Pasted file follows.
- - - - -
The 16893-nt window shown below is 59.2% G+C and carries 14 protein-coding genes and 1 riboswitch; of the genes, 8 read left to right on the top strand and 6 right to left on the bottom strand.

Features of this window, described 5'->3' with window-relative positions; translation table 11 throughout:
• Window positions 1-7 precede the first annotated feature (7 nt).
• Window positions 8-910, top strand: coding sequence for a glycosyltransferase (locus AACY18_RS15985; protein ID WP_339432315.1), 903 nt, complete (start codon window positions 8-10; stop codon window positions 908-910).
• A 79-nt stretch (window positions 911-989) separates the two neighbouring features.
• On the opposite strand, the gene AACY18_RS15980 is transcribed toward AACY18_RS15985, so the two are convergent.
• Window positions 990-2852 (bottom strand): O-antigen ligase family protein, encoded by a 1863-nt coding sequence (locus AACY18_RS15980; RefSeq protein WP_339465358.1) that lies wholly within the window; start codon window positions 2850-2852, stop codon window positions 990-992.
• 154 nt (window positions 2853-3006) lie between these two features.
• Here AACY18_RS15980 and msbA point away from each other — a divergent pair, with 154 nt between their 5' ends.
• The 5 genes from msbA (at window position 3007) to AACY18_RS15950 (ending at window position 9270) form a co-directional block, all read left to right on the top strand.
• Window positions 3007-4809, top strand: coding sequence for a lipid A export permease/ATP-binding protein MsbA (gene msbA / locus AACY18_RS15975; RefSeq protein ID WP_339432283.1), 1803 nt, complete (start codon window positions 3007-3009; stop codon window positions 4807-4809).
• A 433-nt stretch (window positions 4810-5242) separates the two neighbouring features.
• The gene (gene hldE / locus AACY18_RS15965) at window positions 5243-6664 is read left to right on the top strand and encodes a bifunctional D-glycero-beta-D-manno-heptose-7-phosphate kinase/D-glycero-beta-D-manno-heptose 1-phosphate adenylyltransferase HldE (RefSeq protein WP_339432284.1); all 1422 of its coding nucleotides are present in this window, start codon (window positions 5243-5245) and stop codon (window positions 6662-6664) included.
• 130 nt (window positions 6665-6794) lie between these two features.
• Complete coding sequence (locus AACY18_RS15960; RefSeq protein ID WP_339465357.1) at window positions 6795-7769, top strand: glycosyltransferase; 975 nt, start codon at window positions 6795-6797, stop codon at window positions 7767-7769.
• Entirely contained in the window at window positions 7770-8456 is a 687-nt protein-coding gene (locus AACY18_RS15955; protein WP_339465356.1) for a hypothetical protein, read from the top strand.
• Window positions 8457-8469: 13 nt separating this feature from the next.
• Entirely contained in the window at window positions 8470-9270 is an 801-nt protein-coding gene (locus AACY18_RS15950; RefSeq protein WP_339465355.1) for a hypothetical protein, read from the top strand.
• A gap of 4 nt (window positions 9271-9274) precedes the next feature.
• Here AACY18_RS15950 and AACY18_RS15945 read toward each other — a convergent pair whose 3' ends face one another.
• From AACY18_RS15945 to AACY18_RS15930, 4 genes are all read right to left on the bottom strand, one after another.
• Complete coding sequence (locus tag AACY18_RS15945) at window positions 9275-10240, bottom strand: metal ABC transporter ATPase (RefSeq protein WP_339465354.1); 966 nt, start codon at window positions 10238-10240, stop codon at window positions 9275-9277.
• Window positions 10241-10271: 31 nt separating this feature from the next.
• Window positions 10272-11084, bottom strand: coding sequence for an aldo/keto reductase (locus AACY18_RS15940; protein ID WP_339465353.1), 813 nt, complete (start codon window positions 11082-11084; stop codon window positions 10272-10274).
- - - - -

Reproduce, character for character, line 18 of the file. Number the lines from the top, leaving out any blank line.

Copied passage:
• Entirely contained in the window at window positions 8470-9270 is an 801-nt protein-coding gene (locus AACY18_RS15950; RefSeq protein WP_339465355.1) for a hypothetical protein, read from the top strand.